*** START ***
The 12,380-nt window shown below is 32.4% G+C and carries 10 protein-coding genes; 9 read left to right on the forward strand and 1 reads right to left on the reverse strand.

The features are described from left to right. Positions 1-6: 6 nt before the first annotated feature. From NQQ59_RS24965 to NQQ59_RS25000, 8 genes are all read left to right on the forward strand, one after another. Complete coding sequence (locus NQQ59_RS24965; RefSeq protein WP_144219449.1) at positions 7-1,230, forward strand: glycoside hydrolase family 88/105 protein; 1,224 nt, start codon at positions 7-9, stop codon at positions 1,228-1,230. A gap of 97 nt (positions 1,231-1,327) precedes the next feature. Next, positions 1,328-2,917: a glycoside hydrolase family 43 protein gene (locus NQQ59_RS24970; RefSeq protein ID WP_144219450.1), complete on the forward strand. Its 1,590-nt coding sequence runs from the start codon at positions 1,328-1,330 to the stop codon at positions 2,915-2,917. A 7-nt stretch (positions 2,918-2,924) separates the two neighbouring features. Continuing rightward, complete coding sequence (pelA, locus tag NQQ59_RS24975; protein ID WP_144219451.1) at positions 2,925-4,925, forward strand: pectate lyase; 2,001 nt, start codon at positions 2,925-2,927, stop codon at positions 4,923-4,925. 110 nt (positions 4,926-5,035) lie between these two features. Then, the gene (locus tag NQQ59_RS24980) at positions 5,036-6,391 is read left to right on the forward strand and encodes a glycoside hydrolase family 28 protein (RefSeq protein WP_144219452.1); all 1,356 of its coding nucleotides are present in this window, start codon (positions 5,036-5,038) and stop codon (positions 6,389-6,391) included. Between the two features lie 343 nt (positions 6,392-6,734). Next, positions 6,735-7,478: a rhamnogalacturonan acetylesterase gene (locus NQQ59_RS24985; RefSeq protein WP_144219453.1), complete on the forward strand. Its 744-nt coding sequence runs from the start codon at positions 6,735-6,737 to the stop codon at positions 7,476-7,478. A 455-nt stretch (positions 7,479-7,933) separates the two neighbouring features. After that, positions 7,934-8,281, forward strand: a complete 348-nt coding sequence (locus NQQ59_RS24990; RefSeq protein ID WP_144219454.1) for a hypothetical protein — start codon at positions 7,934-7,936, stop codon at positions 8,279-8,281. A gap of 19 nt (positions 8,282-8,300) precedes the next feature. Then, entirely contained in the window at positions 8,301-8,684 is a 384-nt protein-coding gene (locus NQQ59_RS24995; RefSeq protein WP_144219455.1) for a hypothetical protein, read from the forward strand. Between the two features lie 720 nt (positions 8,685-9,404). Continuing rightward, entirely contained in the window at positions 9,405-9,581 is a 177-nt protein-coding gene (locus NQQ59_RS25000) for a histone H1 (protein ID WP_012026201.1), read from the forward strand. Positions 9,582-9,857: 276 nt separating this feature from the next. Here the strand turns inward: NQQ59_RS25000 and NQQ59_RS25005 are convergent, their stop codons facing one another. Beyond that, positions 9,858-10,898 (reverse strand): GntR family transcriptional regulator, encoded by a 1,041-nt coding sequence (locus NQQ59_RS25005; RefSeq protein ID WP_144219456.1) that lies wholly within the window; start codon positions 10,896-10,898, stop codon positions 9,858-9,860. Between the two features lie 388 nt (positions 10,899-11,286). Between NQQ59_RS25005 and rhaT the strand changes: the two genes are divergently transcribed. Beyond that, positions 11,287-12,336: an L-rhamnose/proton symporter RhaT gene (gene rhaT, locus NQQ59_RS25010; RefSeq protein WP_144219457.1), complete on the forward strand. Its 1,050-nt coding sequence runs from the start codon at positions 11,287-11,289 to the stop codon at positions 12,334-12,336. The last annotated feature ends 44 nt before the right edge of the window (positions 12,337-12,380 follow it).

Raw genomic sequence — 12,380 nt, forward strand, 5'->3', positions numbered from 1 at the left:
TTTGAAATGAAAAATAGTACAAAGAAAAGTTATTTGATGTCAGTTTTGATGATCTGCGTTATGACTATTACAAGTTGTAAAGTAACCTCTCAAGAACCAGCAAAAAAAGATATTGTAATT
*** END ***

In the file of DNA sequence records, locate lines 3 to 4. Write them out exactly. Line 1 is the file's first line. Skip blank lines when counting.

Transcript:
Raw genomic sequence — 12,380 nt, forward strand, 5'->3', positions numbered from 1 at the left:
TTTGAAATGAAAAATAGTACAAAGAAAAGTTATTTGATGTCAGTTTTGATGATCTGCGTTATGACTATTACAAGTTGTAAAGTAACCTCTCAAGAACCAGCAAAAAAAGATATTGTAATT